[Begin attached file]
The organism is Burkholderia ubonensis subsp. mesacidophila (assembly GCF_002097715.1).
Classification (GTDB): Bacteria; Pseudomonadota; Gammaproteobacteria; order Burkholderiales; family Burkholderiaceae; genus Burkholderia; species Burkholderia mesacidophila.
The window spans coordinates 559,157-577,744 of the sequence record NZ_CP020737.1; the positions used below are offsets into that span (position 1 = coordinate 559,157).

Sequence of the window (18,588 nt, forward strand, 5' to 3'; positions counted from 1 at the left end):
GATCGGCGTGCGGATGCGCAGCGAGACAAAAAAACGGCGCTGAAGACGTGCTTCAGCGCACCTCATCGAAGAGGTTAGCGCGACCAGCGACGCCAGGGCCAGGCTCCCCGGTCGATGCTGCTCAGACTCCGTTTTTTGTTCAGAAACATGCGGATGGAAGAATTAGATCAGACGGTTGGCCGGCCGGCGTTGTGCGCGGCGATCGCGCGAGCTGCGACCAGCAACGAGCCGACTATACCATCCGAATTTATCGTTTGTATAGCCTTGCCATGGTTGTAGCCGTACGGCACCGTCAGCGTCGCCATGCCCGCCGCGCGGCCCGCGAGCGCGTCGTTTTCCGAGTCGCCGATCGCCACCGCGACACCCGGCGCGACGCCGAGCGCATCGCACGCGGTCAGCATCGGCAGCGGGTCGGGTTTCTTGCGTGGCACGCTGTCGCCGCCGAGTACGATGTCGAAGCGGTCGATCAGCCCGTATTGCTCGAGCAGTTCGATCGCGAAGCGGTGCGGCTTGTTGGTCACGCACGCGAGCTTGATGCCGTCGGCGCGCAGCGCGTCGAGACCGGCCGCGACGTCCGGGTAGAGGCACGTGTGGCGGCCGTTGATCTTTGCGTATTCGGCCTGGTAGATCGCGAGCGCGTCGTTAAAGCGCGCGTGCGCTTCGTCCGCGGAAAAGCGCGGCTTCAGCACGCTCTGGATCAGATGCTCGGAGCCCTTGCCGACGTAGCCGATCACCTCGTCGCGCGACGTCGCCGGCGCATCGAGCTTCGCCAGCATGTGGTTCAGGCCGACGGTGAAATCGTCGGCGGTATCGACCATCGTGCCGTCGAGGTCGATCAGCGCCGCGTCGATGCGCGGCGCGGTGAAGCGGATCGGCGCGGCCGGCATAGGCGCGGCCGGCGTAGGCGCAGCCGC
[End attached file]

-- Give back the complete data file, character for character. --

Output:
The organism is Burkholderia ubonensis subsp. mesacidophila (assembly GCF_002097715.1).
Classification (GTDB): Bacteria; Pseudomonadota; Gammaproteobacteria; order Burkholderiales; family Burkholderiaceae; genus Burkholderia; species Burkholderia mesacidophila.
The window spans coordinates 559,157-577,744 of the sequence record NZ_CP020737.1; the positions used below are offsets into that span (position 1 = coordinate 559,157).

Sequence of the window (18,588 nt, forward strand, 5' to 3'; positions counted from 1 at the left end):
GATCGGCGTGCGGATGCGCAGCGAGACAAAAAAACGGCGCTGAAGACGTGCTTCAGCGCACCTCATCGAAGAGGTTAGCGCGACCAGCGACGCCAGGGCCAGGCTCCCCGGTCGATGCTGCTCAGACTCCGTTTTTTGTTCAGAAACATGCGGATGGAAGAATTAGATCAGACGGTTGGCCGGCCGGCGTTGTGCGCGGCGATCGCGCGAGCTGCGACCAGCAACGAGCCGACTATACCATCCGAATTTATCGTTTGTATAGCCTTGCCATGGTTGTAGCCGTACGGCACCGTCAGCGTCGCCATGCCCGCCGCGCGGCCCGCGAGCGCGTCGTTTTCCGAGTCGCCGATCGCCACCGCGACACCCGGCGCGACGCCGAGCGCATCGCACGCGGTCAGCATCGGCAGCGGGTCGGGTTTCTTGCGTGGCACGCTGTCGCCGCCGAGTACGATGTCGAAGCGGTCGATCAGCCCGTATTGCTCGAGCAGTTCGATCGCGAAGCGGTGCGGCTTGTTGGTCACGCACGCGAGCTTGATGCCGTCGGCGCGCAGCGCGTCGAGACCGGCCGCGACGTCCGGGTAGAGGCACGTGTGGCGGCCGTTGATCTTTGCGTATTCGGCCTGGTAGATCGCGAGCGCGTCGTTAAAGCGCGCGTGCGCTTCGTCCGCGGAAAAGCGCGGCTTCAGCACGCTCTGGATCAGATGCTCGGAGCCCTTGCCGACGTAGCCGATCACCTCGTCGCGCGACGTCGCCGGCGCATCGAGCTTCGCCAGCATGTGGTTCAGGCCGACGGTGAAATCGTCGGCGGTATCGACCATCGTGCCGTCGAGGTCGATCAGCGCCGCGTCGATGCGCGGCGCGGTGAAGCGGATCGGCGCGGCCGGCATAGGCGCGGCCGGCGTAGGCGCAGCCGC